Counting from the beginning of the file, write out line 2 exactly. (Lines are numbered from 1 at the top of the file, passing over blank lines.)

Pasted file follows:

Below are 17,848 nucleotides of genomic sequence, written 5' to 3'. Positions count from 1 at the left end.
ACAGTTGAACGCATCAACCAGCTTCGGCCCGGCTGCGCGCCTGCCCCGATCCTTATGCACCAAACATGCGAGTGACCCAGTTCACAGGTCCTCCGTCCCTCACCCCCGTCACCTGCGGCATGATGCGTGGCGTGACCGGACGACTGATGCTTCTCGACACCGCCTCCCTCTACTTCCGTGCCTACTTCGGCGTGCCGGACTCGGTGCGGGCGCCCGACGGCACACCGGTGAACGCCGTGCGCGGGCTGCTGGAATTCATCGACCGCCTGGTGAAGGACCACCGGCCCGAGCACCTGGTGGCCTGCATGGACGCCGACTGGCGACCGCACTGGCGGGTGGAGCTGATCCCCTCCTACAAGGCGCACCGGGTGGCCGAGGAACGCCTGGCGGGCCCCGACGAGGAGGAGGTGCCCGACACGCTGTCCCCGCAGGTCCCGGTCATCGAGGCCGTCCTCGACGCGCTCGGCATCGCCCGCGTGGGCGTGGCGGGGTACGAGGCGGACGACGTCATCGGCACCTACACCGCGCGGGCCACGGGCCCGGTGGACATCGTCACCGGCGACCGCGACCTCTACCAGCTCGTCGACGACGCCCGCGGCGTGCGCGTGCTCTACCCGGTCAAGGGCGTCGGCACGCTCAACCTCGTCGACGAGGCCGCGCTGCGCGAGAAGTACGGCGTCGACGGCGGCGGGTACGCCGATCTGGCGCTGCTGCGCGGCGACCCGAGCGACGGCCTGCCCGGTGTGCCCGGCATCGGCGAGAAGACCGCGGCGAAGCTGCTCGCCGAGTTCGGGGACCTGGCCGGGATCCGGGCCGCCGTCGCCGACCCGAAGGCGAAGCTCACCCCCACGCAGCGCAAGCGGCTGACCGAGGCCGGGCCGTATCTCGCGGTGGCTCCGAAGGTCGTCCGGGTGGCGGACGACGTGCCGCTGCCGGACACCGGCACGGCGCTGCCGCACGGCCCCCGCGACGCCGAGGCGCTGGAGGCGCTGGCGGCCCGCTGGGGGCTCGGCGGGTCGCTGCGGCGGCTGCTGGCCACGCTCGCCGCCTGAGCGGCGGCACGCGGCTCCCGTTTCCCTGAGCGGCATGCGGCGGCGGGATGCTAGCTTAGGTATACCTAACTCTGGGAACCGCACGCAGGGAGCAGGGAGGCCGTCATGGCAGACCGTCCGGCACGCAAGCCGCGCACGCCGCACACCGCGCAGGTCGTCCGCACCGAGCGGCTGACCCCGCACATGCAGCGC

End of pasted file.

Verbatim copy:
ACAGTTGAACGCATCAACCAGCTTCGGCCCGGCTGCGCGCCTGCCCCGATCCTTATGCACCAAACATGCGAGTGACCCAGTTCACAGGTCCTCCGTCCCTCACCCCCGTCACCTGCGGCATGATGCGTGGCGTGACCGGACGACTGATGCTTCTCGACACCGCCTCCCTCTACTTCCGTGCCTACTTCGGCGTGCCGGACTCGGTGCGGGCGCCCGACGGCACACCGGTGAACGCCGTGCGCGGGCTGCTGGAATTCATCGACCGCCTGGTGAAGGACCACCGGCCCGAGCACCTGGTGGCCTGCATGGACGCCGACTGGCGACCGCACTGGCGGGTGGAGCTGATCCCCTCCTACAAGGCGCACCGGGTGGCCGAGGAACGCCTGGCGGGCCCCGACGAGGAGGAGGTGCCCGACACGCTGTCCCCGCAGGTCCCGGTCATCGAGGCCGTCCTCGACGCGCTCGGCATCGCCCGCGTGGGCGTGGCGGGGTACGAGGCGGACGACGTCATCGGCACCTACACCGCGCGGGCCACGGGCCCGGTGGACATCGTCACCGGCGACCGCGACCTCTACCAGCTCGTCGACGACGCCCGCGGCGTGCGCGTGCTCTACCCGGTCAAGGGCGTCGGCACGCTCAACCTCGTCGACGAGGCCGCGCTGCGCGAGAAGTACGGCGTCGACGGCGGCGGGTACGCCGATCTGGCGCTGCTGCGCGGCGACCCGAGCGACGGCCTGCCCGGTGTGCCCGGCATCGGCGAGAAGACCGCGGCGAAGCTGCTCGCCGAGTTCGGGGACCTGGCCGGGATCCGGGCCGCCGTCGCCGACCCGAAGGCGAAGCTCACCCCCACGCAGCGCAAGCGGCTGACCGAGGCCGGGCCGTATCTCGCGGTGGCTCCGAAGGTCGTCCGGGTGGCGGACGACGTGCCGCTGCCGGACACCGGCACGGCGCTGCCGCACGGCCCCCGCGACGCCGAGGCGCTGGAGGCGCTGGCGGCCCGCTGGGGGCTCGGCGGGTCGCTGCGGCGGCTGCTGGCCACGCTCGCCGCCTGAGCGGCGGCACGCGGCTCCCGTTTCCCTGAGCGGCATGCGGCGGCGGGATGCTAGCTTAGGTATACCTAACTCTGGGAACCGCACGCAGGGAGCAGGGAGGCCGTCATGGCAGACCGTCCGGCACGCAAGCCGCGCACGCCGCACACCGCGCAGGTCGTCCGCACCGAGCGGCTGACCCCGCACATGCAGCGC